by Marilyn Assaf, Communications Officer, University Relations, VIU
Reflecting upon my undergraduate experience at Vancouver Island University, my thoughts immediately turn to the best course ever! It was a third-year elective called Fostering Leadership Development, and it was the last course needed to complete my undergraduate degree.
I was looking forward to this course, so you can imagine my disappointment when it was cancelled due to low enrolment. Without that course, I’d have to wait an entire year to complete my university degree.
On a whim, I emailed then Dean of Continuing Studies Dennis Silvestrone to ask if I could enrol as a Directed Studies student. “Let me get back to you,” was the reply.
Two weeks later, I was delighted to receive an invitation to the first gathering of our Directed Studies class. On day one, I met several interesting classmates and our amazing teachers – retired VIU Dean Carol Mathews and retired VIU Education professor Neil Smith. For those who know them, need I say more?!
It was an honour to be in a classroom learning so much from these two wise and caring souls. I learned about leadership, but also about life, integrity and the art of successful teaching. Watching Carol and Neil as leaders in the classroom left no doubt in my mind that they are masters at what they do. They created a course that was unique, different and special.
Carol and Neil are highly skilled at engaging and motivating students. Together, they team-taught our classroom sessions and augmented our learning with online assignments, readings and discussion forums. Our classroom sessions were full of fun and laughter, hands-on team building games, brilliant and thought-provoking videos, and stimulating discussions about leadership theories and styles. Every class began with an informal ‘check in’ session where students had a chance to share something (or nothing) with the rest of the team. This small exercise built bonds in the classroom between teachers and students.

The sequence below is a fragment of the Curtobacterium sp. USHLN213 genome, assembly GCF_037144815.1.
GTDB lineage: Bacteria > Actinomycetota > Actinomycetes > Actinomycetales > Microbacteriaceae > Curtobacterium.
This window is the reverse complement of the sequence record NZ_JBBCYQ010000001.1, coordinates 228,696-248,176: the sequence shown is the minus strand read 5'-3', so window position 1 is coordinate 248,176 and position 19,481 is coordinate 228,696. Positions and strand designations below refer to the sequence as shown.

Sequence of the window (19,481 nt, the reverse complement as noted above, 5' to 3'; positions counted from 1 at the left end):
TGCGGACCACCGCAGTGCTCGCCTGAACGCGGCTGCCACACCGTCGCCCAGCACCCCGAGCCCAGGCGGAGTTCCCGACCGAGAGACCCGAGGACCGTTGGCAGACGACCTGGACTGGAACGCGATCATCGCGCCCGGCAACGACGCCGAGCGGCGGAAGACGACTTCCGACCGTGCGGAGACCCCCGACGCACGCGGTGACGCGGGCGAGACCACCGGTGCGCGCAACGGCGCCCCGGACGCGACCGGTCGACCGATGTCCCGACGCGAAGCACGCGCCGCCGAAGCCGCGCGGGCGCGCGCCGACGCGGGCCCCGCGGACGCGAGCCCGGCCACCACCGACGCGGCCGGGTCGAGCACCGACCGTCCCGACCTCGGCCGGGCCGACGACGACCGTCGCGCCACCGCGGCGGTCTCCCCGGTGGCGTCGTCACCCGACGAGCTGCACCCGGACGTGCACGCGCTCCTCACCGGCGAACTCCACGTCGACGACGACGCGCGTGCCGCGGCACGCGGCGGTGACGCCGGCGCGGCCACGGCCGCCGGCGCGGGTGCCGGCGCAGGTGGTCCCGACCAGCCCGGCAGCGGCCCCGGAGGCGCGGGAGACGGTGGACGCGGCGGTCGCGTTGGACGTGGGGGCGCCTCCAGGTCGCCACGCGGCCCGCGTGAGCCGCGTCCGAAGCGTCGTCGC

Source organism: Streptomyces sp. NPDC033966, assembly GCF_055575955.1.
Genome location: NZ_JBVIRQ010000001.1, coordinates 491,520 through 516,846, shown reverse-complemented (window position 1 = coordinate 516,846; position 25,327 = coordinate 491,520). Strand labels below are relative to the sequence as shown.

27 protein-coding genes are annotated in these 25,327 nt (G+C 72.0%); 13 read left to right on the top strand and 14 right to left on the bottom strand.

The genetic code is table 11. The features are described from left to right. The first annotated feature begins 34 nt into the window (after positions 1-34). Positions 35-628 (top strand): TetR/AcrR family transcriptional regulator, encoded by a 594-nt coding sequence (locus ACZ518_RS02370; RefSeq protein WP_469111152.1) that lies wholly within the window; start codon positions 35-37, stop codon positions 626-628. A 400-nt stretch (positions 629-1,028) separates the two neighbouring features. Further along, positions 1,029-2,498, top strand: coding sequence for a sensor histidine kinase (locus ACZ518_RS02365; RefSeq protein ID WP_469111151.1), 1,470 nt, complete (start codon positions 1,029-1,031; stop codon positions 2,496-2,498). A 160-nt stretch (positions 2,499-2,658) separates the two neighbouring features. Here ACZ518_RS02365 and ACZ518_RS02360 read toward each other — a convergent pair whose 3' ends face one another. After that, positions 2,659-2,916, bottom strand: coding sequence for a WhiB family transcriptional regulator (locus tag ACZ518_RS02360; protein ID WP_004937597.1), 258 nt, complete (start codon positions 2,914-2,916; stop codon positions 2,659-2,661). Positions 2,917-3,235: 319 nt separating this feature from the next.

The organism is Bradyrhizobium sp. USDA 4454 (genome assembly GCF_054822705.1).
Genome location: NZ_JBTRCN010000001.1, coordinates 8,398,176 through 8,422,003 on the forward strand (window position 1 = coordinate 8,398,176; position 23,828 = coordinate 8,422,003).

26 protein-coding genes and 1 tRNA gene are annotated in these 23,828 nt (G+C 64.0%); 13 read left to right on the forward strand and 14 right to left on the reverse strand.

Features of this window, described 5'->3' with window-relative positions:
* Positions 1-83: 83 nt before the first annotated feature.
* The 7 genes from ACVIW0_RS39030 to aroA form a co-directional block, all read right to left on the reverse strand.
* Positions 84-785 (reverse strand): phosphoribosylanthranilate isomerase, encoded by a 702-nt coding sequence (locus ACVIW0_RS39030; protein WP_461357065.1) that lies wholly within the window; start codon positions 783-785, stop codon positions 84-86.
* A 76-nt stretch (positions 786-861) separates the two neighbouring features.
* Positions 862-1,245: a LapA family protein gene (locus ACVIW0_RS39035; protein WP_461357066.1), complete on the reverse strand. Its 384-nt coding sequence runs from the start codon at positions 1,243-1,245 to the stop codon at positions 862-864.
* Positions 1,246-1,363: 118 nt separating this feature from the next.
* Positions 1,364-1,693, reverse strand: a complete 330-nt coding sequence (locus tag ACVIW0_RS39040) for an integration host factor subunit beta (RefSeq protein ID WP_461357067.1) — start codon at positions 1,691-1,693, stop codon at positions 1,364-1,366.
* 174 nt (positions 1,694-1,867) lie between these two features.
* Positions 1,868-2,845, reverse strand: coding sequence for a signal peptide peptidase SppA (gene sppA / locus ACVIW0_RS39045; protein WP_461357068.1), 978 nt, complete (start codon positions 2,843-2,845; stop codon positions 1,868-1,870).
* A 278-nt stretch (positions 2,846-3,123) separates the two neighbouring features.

One my favourite writing assignments in this class was developing a vision and mission statement. That simple assignment challenged me to think about my life, my passion, my purpose and the type of leader and person I want to be.
For another assignment, I wrote about the traits and characteristics I admire most in a person that I consider to be a great leader. I got an A-plus on that assignment and an encouraging word from my teachers to consider sharing a copy of my essay with the person I wrote about in class.
Fostering Leadership Development was indeed the best course I’ve ever taken at VIU or anywhere else, for that matter. It was a transformational experience. Even though it was the last course required for my undergraduate degree, the inspirational nature of my teachers and their engaging classroom techniques ignited a hunger within me to learn more.